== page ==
Purchasing two portable computers has made all the difference for Ken Levitt, owner of Mexican Accent Inc. in New Berlin, Wisconsin. A manufacturer of tortillas and tortilla chips, the 47-year-old entrepreneur was looking for a way to help him compete with the big guys. The answer: Giving multimedia presentations on the road via laptop computer. Levitt estimates his closing sales have tripled since acquiring portable computers more than a year ago. "They've been a very powerful sales tool for us," he says.
As more small-business owners realize how portable computing can improve sales, boost customer service and maximize their productivity on the road, the real question is how to get started?
"You need to begin with a vision for how the business is going to operate," advises Sharon Marsh Roberts, president of computer consulting company Roberts Financial Systems Inc. in Linden, New Jersey, and vice president of the International Computer Consultants Association.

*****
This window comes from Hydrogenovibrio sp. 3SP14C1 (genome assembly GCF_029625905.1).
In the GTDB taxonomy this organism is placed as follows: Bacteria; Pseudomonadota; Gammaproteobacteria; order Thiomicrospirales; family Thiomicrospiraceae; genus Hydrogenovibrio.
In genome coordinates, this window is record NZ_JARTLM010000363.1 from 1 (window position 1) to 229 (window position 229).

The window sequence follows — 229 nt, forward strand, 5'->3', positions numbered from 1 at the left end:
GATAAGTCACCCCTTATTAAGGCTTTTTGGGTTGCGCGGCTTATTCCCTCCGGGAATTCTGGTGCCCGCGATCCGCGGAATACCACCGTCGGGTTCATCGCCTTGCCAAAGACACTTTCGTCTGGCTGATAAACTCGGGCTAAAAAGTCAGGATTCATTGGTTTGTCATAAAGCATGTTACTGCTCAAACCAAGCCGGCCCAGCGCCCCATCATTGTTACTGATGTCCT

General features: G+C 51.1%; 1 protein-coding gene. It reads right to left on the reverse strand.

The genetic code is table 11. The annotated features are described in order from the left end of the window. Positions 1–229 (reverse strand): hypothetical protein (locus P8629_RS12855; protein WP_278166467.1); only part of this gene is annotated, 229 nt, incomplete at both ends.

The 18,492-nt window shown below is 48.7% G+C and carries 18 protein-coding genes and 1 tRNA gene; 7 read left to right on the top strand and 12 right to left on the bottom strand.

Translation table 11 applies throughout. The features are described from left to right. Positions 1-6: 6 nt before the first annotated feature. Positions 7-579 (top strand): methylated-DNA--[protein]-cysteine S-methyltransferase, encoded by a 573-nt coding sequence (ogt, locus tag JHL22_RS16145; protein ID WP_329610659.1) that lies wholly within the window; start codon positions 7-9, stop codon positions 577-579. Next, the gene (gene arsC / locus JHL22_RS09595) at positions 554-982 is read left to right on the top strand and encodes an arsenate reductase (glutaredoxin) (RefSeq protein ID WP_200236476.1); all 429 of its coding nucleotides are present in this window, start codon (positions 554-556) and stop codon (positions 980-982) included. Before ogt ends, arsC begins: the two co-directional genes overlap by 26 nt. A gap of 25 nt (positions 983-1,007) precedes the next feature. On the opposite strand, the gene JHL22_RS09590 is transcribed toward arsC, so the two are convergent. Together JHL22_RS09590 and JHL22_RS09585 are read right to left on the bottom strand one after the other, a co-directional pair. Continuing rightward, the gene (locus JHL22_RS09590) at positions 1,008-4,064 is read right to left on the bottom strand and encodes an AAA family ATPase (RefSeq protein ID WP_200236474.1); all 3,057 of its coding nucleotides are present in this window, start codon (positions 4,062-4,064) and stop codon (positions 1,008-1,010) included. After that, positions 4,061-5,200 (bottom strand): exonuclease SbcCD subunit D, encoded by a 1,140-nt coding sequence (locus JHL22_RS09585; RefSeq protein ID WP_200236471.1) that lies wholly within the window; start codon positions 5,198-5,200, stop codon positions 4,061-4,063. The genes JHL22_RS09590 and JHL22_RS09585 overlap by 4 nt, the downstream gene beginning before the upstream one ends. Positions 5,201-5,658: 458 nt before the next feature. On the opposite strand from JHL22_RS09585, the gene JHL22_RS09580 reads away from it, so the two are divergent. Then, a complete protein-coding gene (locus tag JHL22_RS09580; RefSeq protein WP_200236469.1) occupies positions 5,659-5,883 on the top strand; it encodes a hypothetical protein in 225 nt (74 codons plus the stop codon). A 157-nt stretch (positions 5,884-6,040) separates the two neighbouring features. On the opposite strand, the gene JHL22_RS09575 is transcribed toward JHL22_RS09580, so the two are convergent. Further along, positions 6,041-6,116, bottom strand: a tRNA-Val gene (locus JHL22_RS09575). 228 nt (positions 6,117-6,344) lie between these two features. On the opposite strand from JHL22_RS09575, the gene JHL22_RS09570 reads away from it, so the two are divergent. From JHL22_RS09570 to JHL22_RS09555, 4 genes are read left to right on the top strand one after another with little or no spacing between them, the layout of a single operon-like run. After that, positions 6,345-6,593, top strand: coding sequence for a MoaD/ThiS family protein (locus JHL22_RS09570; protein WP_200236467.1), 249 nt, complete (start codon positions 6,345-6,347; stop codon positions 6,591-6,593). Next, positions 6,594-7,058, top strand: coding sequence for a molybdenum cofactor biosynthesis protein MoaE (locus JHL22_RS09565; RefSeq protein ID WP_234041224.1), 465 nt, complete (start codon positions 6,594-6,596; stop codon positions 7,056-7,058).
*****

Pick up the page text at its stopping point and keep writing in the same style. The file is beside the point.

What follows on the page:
Roberts recommends you begin by determining who's going to be using the laptop computers, what they'll be doing and their specific needs. Ask employees about the computer functions they deem necessary, and then have a small group of typical users test the models in the field. Once you've settled on the kind of laptop computers required, attempt to standardize them. You don't want members of your sales force carrying 10 different models. "Standardization makes the business function better," says Roberts.
Once employees hit the road in full force, expect a certain number of problems with the machines-particularly within the first few months. Have a standard policy in place, says Roberts, that informs employees how to deal with computer problems and failures. Finally, it's a good idea to create a security policy outlining company strategy for keeping computer files and hardware safe in airports, hotels and typical travel situations.